NCEA exams are being ditched by thousands of teenagers across the motu, after another year with Covid lockdowns saw many students default to their derived grade or unexpected event grade (UEG).  

The NZ Qualifications Authority is allowing schools to make use of the unexpected event grade rule, which automatically gives students a grade if they miss an exam. Previously known as ‘emergency grades’, the UEGs are derived from work students complete, with evidence, during the year. 

Only 55 percent of students in Auckland, Waikato and Northland attended the first four days of exams, NZQA told RNZ.

Last year the national average attendance was 86 percent.

Re: ran an informal poll on Instagram to see how many students sat their end-of-year exams this year. Out of the 616 people who responded, over half (330) said they had not attended their exams. 

The exam period began November 22 and runs until December 14.

We wanted to hear more about how some senior students were feeling about it all. 


Quincy Brown-Fainu’u, Year 13, Mt Albert Grammar, Tāmaki

Quincy says she is glad to skip exams as lockdown has taken a toll on her mental health.

“I just feel like since lockdowns started I lost motivation with what I wanted to do next year and schoolwork in general,” says Quincy.

She is grateful for the second chance the UEG provides but says the hastiness of it being introduced suddenly was overwhelming.

“I feel like it was rushed on us and it had a huge impact on our students and our mental health as well,” says Quincy.


Zachary Naufahu, Year 13, Wellington High School, Pōneke

Zachary put in the hard mahi early and was able to pass through his internal assessments so for him, he says, “it feels no different than it would without UEG.”

But he says he felt a lot of uncertainty, and not receiving enough advice on how to do assessments from home caused him undue stress.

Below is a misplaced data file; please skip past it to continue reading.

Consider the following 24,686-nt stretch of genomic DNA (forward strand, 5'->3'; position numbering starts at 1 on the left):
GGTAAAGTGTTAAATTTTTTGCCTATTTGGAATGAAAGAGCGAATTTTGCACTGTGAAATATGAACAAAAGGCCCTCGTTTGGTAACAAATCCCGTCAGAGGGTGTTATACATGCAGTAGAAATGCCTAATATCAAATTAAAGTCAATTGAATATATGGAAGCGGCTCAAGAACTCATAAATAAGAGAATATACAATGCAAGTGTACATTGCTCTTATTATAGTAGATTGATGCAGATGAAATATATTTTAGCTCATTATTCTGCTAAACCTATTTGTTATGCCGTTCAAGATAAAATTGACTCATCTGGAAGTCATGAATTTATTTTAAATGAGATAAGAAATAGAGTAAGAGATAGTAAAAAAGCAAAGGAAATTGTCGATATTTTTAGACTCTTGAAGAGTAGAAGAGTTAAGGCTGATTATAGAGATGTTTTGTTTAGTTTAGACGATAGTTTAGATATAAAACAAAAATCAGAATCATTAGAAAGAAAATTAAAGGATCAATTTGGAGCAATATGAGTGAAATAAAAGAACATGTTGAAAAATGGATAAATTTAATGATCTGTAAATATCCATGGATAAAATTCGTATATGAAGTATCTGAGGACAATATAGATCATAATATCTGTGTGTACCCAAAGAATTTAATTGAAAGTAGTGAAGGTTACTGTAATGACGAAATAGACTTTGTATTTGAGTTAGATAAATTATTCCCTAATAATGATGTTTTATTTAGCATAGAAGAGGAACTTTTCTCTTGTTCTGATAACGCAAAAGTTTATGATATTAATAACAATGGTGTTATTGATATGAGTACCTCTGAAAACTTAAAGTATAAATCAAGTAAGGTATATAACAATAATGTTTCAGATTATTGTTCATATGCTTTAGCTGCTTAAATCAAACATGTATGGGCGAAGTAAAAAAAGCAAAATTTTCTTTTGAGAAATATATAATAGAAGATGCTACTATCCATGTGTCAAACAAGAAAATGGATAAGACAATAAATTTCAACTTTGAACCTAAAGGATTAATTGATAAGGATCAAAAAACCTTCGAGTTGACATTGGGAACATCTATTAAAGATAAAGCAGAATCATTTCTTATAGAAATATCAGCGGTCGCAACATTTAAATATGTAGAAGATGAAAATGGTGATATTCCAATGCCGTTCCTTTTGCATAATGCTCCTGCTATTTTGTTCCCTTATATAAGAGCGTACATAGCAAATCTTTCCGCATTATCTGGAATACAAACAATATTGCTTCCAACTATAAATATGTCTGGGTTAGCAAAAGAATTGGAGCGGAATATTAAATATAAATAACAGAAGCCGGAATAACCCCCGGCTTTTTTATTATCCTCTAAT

“That put a huge amount of stress and anxiety on my shoulders,” he says.

“I hope schools take advice from students in how to respond with Covid lockdowns, students’ voices are most important and it’s a fragile time for them so they deserve what they need,” says Zachary.


Jazz Collier, Year 11, Bethlehem College, Tauranga

Online learning can be very difficult for young learners, Jazz says. It wasn’t really a time where she learnt much, “it was more just revision.”

She says the pressure to cram in a whole lockdown's worth of work when she returned to school was the biggest stress.

“It really did put a lot of pressure on us as students to feel the need to learn everything in a four-week period, basically re-teaching ourselves,” says Jazz.

With two more years of high school to go, she hopes the learning experience will be easier with more face time with teachers.

“I hope it just goes a lot smoother, and that because of Covid and possibly losing teachers, that we still have the availability to go to them next year,” she says.


Austin Charleton, Year 13, Rosmini College, Tāmaki

Austin says he was satisfied with his UEG results and after a “mentally draining” lockdown period, and is happy to stress less over his exams.

“It's just given me the opportunity to not stress,” he says.

He said online learning was the major obstacle. “It was quite difficult to understand and grasp what you're meant to be learning.”


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